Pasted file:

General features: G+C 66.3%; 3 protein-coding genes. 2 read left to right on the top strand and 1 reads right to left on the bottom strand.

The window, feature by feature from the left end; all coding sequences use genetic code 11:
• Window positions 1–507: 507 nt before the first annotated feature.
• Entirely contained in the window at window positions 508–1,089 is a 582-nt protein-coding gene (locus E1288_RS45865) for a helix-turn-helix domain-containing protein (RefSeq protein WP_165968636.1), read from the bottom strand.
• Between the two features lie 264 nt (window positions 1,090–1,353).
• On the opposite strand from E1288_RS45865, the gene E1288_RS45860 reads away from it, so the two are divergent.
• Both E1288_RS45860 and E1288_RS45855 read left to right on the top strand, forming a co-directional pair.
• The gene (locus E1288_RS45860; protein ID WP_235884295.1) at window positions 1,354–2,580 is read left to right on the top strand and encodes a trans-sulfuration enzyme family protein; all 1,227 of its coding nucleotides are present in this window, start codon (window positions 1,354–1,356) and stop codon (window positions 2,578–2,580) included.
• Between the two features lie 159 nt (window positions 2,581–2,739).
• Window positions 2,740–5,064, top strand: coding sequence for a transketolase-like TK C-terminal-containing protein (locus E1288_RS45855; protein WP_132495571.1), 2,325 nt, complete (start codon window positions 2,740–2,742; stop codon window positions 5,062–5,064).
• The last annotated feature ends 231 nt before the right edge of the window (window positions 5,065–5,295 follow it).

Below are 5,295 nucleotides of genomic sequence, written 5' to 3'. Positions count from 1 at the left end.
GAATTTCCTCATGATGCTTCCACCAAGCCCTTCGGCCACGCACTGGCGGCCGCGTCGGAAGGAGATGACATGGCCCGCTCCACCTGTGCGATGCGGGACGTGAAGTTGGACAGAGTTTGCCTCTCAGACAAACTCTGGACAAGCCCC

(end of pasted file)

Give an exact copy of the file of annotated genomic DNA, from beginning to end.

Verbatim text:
General features: G+C 66.3%; 3 protein-coding genes. 2 read left to right on the top strand and 1 reads right to left on the bottom strand.

The window, feature by feature from the left end; all coding sequences use genetic code 11:
• Window positions 1–507: 507 nt before the first annotated feature.
• Entirely contained in the window at window positions 508–1,089 is a 582-nt protein-coding gene (locus E1288_RS45865) for a helix-turn-helix domain-containing protein (RefSeq protein WP_165968636.1), read from the bottom strand.
• Between the two features lie 264 nt (window positions 1,090–1,353).
• On the opposite strand from E1288_RS45865, the gene E1288_RS45860 reads away from it, so the two are divergent.
• Both E1288_RS45860 and E1288_RS45855 read left to right on the top strand, forming a co-directional pair.
• The gene (locus E1288_RS45860; protein ID WP_235884295.1) at window positions 1,354–2,580 is read left to right on the top strand and encodes a trans-sulfuration enzyme family protein; all 1,227 of its coding nucleotides are present in this window, start codon (window positions 1,354–1,356) and stop codon (window positions 2,578–2,580) included.
• Between the two features lie 159 nt (window positions 2,581–2,739).
• Window positions 2,740–5,064, top strand: coding sequence for a transketolase-like TK C-terminal-containing protein (locus E1288_RS45855; protein WP_132495571.1), 2,325 nt, complete (start codon window positions 2,740–2,742; stop codon window positions 5,062–5,064).
• The last annotated feature ends 231 nt before the right edge of the window (window positions 5,065–5,295 follow it).

Below are 5,295 nucleotides of genomic sequence, written 5' to 3'. Positions count from 1 at the left end.
GAATTTCCTCATGATGCTTCCACCAAGCCCTTCGGCCACGCACTGGCGGCCGCGTCGGAAGGAGATGACATGGCCCGCTCCACCTGTGCGATGCGGGACGTGAAGTTGGACAGAGTTTGCCTCTCAGACAAACTCTGGACAAGCCCC